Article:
An innocent man has been called a terrorist and targeted with threats after a group of Twitter users misidentified a retired Chicago firefighter as the man who used a fire extinguisher to attack a cop during the Capitol riot.
Twitter users at first publicized photos of the alleged perpetrator:
"This is the individual the FBI is seeking as a person of interest in connection with the murder of the Capitol Hill police officer. Twitter, do your thing," one user posted.
As more details emerged, users called for leaving identification to authorities.
"We need to RESPONSIBLY find the person of interest. Let the authorities make the call on positive IDs. Our job is to provide tips to the investigators. Leave the actual law enforcement work to the actual law enforcement professionals," the same user said.
As it turns out, David Quintavalle, the man who had Twitter users said was the man from the riot photo, went grocery shopping on the morning of January 6 and later cooked supper for his wife's birthday. He had been nowhere near the U.S. Capitol, and he only learned about the Twitter mob who was after him when a friend told him about it.
Quintavalle began receiving hateful phone calls calling him a "f---ing murderer." Police dispatched a patrol car to his house to keep watch, as posts on Twitter continued to accuse him of the attack.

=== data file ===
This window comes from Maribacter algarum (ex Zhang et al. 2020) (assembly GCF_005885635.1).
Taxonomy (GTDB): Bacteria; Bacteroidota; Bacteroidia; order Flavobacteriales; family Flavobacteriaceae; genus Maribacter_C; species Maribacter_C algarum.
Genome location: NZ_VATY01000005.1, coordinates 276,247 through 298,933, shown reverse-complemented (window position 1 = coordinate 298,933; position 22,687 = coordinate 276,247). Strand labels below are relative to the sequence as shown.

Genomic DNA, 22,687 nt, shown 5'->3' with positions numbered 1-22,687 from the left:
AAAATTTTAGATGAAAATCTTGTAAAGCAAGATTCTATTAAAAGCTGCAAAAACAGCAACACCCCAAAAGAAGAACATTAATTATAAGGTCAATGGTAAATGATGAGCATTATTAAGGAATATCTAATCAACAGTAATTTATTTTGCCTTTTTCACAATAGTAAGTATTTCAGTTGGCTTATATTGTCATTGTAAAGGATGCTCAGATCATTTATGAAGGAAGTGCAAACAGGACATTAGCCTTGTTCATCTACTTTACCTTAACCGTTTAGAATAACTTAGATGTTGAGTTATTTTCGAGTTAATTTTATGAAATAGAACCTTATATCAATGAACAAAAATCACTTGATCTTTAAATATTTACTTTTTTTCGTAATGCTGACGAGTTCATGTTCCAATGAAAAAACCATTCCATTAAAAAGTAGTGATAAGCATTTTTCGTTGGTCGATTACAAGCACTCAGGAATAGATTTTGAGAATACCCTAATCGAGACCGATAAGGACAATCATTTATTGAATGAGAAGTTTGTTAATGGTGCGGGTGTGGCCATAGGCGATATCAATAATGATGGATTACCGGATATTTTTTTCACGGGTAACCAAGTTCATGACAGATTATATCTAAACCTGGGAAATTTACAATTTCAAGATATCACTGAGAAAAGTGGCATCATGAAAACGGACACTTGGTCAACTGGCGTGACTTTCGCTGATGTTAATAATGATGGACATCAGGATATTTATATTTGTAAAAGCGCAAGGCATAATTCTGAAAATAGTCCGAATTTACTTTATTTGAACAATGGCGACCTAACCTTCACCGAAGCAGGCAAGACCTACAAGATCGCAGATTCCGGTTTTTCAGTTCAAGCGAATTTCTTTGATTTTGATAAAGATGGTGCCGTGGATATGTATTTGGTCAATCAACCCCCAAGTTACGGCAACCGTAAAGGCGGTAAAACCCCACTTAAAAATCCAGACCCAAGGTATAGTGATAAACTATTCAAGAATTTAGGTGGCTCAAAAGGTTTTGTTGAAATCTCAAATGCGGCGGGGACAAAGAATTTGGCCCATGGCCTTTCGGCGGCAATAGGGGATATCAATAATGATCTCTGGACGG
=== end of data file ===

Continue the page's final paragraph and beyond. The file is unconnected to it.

"I got a phone call from a friend who said, ‘You should see what they twittered about you,'" said Quintavalle. "Some woman from British Columbia showed the [surveillance] picture of the guy wearing CFD stocking cap and a beard like I've had, and file footage when I was protesting the city inappropriately scoring the fire lieutenants exam, and said, ‘This is the guy.' And the ball started rolling. Everybody started saying, ‘Here's the guy.'"
Social media soon began to see details of Quintavalle's personal life, including his attendance of a "Walk to Support CPD" rally in August, and television reporters had staked out his house.
"This story has f---ed my life up," Quintavalle said.
John Nisivaco, Quintavalle's attorney, gave the DOJ and FBI evidence that Quintavalle was in Chicago on January 6.
‘I expect the federal government will soon shed light on this case of mistaken identity. Social media has killed David Quintavalle. This has been an absolute disaster to him personally and his family. There's a cop car outside his house," said Nisivaco. "It's over a picture that kind of looks like him because people sitting behind a keyboard with no proof or evidence are throwing out these tweets, and they're wrong. Holy smokes, it's eye-opening how terrifying social media can be when something like this happens."
The FBI announced that a retired Pennsylvania firefighter, Robert Sanford, was arrested and is facing three felony charges after allegedly throwing a fire extinguisher at another Capitol police officer.